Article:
There are aesthetic and thematic elements to be found in a number of the films and television shows that have been associated to the crime thriller genre known as Scandinavian Noir. A pair of Swedish television series Ängelby and Jordskott (both premiering in 2015) initially seem like regular detective stories but then unveil an undercurrent of supernatural weirdness. Set in small towns in wooded areas both shows display an earthy folk horror strangeness. In the case of Jordskott association is drawn to the skogsrå – forest spirits of Nordic lore. Norway has also drawn on its rich folklore for a number of movies. Aleksander L. Noraas’ 2012 movie Thale also explores the concept of forest spirits. A Thale (or Thallen or Huldra) is a female wood spirit that may have a hollow back but generally, as is the case in the film, the Thale possess cow tails. Noraas’ film relates to one of these creatures that was discovered being held in captivity. Whilst Thale is not a bad film, my personal preferences would have seen it produced with less mainstream horror action and instead given it a slower stranger atmosphere. 2010’s TrolljegerenTrollhunter (directed by André Øvredal) pulls off the at-times risky ‘found footage’ approach very well. Following a film crew making a documentary about a man whose mission in life is to hunt trolls – those lumpy, unpleasant monsters of Norse myth and fairy-tales. This it does with dark humour, interesting character exchange and the use of the wintry landscape is so powerful you can almost feel a chill through the viewing screen. Before we head eastwards, a diversion west to Iceland and Nietzcha Keene’s The Juniper Tree. Starring elven singer Bjork, The Juniper Tree tells the tale of two sisters who flee from their home after their mother is executed as a witch. Filmed in black and white, the film displays a desolate beauty and is something of a folk horror hidden gem.

Finally, on our folk horror odyssey we shall again head eastward. Finland has offered some treats to the folk horror viewer; it is home to one of the oddest Yuletide movies ever – Jalmari Helander’s 2010 Rare Exports: A Christmas Tale in which wild Santas are captured and traded,but it is another two movies that better illustrate the Finnish landscape. Valkoinen PeuraThe White Reindeer (directed by Erik Blomberg in 1952) is an early folk horror classic and again one that deserves to be better known. Taking inspiration from Sami mythology and folklore, The White Reindeer is a strange, spellbinding tale of shamanism, transformation and vampirism.


Antti-Jussi Annila’s 2008 film Sauna (also known as Filth and Evil Rising) is set in the aftermath of the 16th century Swedish-Russian war which saw Finland used as a battlefield. Two brothers are given the job of marking the Finnish-Russian border but find themselves in a swamp that is not marked upon the map, and upon discovering a bathhouse in the dank and treacherous terrain, dark forces are stirred. The cinematic use of the location in Sauna is delightfully menacing and eerie. For those wishing to investigate more Finnish horror, Roland af Hällström’s 1952 movie Noita Palaa Elämään – The Witch is also worth checking out.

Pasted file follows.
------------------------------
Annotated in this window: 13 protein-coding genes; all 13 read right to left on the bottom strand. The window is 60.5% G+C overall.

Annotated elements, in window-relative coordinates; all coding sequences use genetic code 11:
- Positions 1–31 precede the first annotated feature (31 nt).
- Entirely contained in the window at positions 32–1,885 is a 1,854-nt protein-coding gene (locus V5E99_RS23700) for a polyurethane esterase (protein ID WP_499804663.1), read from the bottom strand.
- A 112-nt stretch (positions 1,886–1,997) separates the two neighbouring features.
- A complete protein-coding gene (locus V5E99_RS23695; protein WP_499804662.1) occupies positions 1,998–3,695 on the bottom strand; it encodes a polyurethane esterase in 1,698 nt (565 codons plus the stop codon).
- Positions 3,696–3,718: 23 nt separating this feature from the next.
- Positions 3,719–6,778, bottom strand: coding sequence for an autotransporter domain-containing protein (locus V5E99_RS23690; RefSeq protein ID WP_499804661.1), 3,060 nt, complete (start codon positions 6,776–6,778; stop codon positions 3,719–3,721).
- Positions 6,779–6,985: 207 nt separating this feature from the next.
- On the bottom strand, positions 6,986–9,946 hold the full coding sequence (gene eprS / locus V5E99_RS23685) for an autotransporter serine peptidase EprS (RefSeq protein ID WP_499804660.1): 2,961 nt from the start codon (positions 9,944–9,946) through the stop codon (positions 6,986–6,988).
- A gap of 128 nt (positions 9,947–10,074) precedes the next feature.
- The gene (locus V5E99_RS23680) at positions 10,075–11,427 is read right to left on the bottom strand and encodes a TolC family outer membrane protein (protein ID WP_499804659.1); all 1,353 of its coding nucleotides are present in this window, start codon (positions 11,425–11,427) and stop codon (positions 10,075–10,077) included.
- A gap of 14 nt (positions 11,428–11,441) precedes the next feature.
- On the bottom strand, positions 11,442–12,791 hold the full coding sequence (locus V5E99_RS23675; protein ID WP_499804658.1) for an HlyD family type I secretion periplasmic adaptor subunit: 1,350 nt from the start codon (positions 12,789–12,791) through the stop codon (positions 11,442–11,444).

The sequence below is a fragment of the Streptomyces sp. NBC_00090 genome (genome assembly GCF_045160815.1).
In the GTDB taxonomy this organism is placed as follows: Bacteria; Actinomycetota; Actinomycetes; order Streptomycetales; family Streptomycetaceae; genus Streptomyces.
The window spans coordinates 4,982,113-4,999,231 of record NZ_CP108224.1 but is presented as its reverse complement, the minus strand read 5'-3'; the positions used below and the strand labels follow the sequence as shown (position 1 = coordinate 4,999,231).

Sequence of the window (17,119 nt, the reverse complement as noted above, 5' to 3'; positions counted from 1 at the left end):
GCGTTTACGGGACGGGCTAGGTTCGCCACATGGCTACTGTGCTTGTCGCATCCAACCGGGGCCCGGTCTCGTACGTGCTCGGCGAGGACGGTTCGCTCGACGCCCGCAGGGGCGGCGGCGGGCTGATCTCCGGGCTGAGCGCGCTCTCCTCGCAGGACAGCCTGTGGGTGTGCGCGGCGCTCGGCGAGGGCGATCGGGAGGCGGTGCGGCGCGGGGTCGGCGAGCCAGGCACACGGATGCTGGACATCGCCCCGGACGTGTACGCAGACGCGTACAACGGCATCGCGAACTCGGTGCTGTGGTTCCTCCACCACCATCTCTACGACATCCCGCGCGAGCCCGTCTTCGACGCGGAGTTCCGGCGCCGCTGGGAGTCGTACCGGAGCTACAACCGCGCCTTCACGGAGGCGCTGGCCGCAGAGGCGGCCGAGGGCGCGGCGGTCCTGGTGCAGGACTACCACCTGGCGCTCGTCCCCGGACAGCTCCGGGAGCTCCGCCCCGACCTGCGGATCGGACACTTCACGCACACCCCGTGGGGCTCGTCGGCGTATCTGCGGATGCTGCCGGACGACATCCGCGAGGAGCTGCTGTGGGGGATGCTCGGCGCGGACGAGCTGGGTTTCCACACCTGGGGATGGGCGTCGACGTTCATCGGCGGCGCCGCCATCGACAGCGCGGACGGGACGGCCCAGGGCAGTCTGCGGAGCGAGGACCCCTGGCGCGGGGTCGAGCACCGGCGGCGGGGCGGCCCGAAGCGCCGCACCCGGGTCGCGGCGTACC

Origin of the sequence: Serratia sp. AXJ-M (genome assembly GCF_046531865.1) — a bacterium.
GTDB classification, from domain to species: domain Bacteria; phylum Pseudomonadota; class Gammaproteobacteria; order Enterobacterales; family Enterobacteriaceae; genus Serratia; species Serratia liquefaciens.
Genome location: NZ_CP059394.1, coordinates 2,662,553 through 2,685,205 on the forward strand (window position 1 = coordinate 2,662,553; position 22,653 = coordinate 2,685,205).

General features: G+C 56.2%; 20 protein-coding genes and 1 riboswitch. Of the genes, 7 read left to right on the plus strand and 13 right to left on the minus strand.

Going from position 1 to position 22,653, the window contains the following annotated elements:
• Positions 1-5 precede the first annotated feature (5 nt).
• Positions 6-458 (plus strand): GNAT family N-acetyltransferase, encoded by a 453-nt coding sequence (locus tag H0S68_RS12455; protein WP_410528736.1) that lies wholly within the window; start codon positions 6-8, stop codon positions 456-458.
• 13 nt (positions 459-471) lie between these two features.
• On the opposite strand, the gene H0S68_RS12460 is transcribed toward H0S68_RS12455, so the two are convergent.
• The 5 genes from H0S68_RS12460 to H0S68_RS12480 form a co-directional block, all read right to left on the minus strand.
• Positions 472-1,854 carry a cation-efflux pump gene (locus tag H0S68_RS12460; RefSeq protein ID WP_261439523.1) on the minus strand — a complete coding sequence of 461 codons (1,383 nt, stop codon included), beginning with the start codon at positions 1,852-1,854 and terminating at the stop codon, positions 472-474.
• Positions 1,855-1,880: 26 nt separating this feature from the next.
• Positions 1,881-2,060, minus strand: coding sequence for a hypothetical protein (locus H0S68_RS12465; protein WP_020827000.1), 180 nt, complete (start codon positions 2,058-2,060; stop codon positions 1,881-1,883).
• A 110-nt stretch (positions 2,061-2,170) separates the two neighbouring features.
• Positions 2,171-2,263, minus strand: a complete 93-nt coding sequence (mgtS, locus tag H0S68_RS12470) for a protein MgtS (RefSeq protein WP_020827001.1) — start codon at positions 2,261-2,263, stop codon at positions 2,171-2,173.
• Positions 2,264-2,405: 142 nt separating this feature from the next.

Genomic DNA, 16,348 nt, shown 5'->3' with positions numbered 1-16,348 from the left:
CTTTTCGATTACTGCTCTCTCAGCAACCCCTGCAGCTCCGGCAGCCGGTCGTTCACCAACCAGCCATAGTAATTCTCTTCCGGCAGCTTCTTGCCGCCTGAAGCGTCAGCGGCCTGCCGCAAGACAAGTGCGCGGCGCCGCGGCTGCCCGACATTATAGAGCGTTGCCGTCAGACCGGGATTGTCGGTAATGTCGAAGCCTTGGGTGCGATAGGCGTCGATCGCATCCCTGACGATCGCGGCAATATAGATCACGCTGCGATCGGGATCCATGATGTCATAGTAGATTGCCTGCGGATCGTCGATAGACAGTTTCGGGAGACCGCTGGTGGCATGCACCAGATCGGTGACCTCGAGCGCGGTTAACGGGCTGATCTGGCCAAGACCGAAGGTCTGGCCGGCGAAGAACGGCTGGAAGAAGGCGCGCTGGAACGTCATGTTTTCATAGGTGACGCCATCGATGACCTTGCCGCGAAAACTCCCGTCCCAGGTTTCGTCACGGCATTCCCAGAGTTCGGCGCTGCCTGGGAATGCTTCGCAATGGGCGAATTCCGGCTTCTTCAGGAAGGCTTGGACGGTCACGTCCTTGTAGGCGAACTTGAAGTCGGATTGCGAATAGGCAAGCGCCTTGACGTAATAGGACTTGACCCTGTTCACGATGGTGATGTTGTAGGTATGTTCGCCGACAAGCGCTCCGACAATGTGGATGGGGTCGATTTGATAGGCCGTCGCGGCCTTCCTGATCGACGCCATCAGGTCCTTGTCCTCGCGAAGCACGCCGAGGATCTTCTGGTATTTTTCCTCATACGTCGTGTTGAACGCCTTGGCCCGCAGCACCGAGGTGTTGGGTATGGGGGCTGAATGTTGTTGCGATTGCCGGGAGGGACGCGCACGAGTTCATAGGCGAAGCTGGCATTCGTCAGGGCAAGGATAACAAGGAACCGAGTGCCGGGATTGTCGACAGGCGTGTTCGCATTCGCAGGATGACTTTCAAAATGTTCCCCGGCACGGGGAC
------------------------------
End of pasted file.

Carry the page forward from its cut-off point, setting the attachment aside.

Returning to the snow, Вечера на хуторе близ ДиканькиThe night Before Christmas or as it is better known Evenings on a Farm Near Dikanka is a 1961 Soviet film directed by Aleksandr Rou based on a series of short stories by Nikolai Gogol. It is charming yet weird film that sees perhaps the cutest depiction of the devil in screen history. 1967’s Вий – Viy, also based on a Gogl tale and directed by Konstantin Yershov and Georgi Kropachyov has a similar aesthetic to Evenings on a Farm Near Dikanka and is a classic of East European folk horror. Viy relates the tale of a young priest holding a three-day vigil over the corpse of a witch. Морозко – Morozko. Father Frost is actually a children’s film, at least I think it is. It is rather creepy whether it intends to be or not and it does feature a favourite witch of Folk Horror Revivalists – Baba Yaga. The most disturbing thing about it though for me is the bear mask, worn by the actor whose character is transformed into a bear. All of these 3 films have a particular cultural aesthetic that is enchanting and appealing.

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The 1981 Ukranian movie directed by Yuri Ilyenko,  Lesnaya Pesnya. Mavka – A Story of the Forest is a dark fairy tale relating to wood nymphs whilstЛептирица – Leptirica – The She-butterfly is a 1973 former Yugoslavian film directed byĐorđe Kadijević based on a story by Serbian writer Milovan Glišić. Dealing with a rustic village that harbours a haunted mill with a vampiric association, Leptirica is influenced by the Slavic folklore that describes how vampires may take the form of butterflies and has been considered to be the first Serbian horror film. Former Czechoslovakia has exported some of the finest international folk horror both in certain movies of the Czech New Wave and in the distinctly creepy animation by master filmmaker Jan Švankmajer, (Alice, Faust and Little Otik are all classic folk horror animations worth seeing). Numerous Czech films have folk horror elements or qualities, but for the purpose of this essay will mention only a handful. Kladivo na carodejnice – Witchhammer